Where do numbers come from? Have humans constructed a useful abstraction or do numbers somehow exist as part of the fabric of our universe?
Figure 1. The number sense, more technically known as numerosity, is mapped across the back of the human brain’s top right hemisphere. At top are shown color coded sets from 1 (red; left) to 7 (pink; right). The map shown at bottom right uses the same color coding over the brain area associated with 1 (red) to 7 (pink).
Recent research has shown that non-human animals, infants, and tribal people with no numerical language have an innate ability to distinguish numbers of things or sets. For example, they may distinguish a set of 2 dots from a set of 5. This capability, known as numerosity, appears to be a hard wired sense like touch or vision.
Studies reported in the research article “Topographic Representation of Numerosity in the Human Parietal Cortex” published September 6, 2013 in Science uses brain imaging in human subjects to test if numerosity is mapped across the surface of the human cerebral cortex like the body is for touch and the visual field is for vision.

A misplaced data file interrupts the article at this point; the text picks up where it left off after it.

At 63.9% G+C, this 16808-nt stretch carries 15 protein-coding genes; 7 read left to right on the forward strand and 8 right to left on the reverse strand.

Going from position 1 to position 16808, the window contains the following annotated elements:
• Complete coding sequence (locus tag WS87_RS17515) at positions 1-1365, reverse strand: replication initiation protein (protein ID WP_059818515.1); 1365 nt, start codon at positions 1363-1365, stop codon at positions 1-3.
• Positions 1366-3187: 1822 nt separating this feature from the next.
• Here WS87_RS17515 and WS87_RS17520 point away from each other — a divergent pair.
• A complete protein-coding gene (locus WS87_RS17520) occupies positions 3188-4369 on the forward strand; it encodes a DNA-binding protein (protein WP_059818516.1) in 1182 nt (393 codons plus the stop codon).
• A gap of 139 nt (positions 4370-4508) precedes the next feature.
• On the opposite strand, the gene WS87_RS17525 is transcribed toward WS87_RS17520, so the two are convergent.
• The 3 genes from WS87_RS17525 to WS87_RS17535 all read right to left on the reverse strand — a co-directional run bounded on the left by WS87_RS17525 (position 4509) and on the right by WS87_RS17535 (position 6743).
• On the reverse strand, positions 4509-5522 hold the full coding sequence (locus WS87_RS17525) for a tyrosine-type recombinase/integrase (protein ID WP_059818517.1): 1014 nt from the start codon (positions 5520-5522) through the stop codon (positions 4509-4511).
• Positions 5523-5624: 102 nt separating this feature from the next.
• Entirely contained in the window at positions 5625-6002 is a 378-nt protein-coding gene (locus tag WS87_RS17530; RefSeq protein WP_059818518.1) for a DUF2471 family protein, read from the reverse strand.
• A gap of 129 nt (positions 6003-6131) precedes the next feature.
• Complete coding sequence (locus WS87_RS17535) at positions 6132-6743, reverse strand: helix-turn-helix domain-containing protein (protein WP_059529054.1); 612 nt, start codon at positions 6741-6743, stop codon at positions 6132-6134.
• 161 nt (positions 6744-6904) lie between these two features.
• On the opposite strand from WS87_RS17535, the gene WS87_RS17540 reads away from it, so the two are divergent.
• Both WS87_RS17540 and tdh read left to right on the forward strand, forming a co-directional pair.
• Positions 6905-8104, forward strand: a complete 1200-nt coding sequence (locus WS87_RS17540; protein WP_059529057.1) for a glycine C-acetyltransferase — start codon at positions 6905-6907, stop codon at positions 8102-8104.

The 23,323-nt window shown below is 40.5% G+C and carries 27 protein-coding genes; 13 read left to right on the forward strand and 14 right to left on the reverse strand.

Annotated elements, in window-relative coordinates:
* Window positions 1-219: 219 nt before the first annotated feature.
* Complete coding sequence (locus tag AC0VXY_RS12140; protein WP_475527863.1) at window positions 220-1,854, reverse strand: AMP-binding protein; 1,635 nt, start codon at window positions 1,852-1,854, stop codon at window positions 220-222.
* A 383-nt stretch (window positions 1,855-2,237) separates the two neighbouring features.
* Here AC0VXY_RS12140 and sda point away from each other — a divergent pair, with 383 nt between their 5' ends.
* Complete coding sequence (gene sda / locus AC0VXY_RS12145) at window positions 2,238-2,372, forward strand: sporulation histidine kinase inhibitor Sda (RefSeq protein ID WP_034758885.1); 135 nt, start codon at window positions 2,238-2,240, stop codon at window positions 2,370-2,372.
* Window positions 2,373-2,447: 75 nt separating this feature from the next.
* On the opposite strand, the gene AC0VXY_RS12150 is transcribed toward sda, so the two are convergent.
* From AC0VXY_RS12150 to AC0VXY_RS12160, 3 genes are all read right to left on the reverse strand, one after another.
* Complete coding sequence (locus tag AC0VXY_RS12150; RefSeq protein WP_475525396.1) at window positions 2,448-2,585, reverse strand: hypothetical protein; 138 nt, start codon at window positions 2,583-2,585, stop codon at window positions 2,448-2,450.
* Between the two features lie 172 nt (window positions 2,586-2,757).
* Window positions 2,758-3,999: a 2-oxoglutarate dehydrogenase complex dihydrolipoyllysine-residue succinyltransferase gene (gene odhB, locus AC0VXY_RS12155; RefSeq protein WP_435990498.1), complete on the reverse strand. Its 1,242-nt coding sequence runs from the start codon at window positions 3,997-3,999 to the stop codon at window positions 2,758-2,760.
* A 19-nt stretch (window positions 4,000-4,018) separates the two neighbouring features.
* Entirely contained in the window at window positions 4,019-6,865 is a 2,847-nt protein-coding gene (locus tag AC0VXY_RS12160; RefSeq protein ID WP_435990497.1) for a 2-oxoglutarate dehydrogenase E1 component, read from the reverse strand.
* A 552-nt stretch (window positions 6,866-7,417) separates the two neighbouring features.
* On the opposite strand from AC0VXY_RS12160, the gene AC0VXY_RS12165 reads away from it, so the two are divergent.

The research team found a map from small numerosity (set of 1) to larger numerosity (set of about 7) from medial to lateral superior parietal cortex (see Figure 1 above). More cortex was devoted to the smaller sets than the larger sets. This corresponds with the greater accuracy subjects show in perceiving smaller sets.
Remarkably, these data demonstrate that human and non-human brains include structures that respond to the size of different sets of things in the environment. The number sense, the sense of something we may consider abstract in comparison with other brain mapped senses like touch and sight, appears necessary for survival and propagation of humans and at least some non-human animals. Does this call into question what we think of as real as opposed to an abstraction?